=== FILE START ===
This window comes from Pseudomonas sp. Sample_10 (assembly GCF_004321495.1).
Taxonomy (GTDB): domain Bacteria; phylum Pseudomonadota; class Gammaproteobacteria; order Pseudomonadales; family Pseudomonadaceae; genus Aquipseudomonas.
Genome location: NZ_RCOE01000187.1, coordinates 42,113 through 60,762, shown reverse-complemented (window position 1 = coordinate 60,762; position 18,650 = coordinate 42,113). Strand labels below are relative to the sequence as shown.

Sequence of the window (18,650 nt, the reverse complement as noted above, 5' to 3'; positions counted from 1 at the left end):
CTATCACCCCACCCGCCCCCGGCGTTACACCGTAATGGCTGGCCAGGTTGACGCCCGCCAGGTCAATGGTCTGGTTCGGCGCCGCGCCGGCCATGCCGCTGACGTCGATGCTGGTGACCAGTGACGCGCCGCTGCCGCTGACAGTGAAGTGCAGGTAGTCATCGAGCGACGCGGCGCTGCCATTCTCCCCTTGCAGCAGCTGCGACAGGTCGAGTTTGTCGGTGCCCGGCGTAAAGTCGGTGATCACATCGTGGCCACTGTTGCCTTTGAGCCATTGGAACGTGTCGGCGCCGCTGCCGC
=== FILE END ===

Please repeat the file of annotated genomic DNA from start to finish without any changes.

This window comes from Pseudomonas sp. Sample_10 (assembly GCF_004321495.1).
Taxonomy (GTDB): domain Bacteria; phylum Pseudomonadota; class Gammaproteobacteria; order Pseudomonadales; family Pseudomonadaceae; genus Aquipseudomonas.
Genome location: NZ_RCOE01000187.1, coordinates 42,113 through 60,762, shown reverse-complemented (window position 1 = coordinate 60,762; position 18,650 = coordinate 42,113). Strand labels below are relative to the sequence as shown.

Sequence of the window (18,650 nt, the reverse complement as noted above, 5' to 3'; positions counted from 1 at the left end):
CTATCACCCCACCCGCCCCCGGCGTTACACCGTAATGGCTGGCCAGGTTGACGCCCGCCAGGTCAATGGTCTGGTTCGGCGCCGCGCCGGCCATGCCGCTGACGTCGATGCTGGTGACCAGTGACGCGCCGCTGCCGCTGACAGTGAAGTGCAGGTAGTCATCGAGCGACGCGGCGCTGCCATTCTCCCCTTGCAGCAGCTGCGACAGGTCGAGTTTGTCGGTGCCCGGCGTAAAGTCGGTGATCACATCGTGGCCACTGTTGCCTTTGAGCCATTGGAACGTGTCGGCGCCGCTGCCGC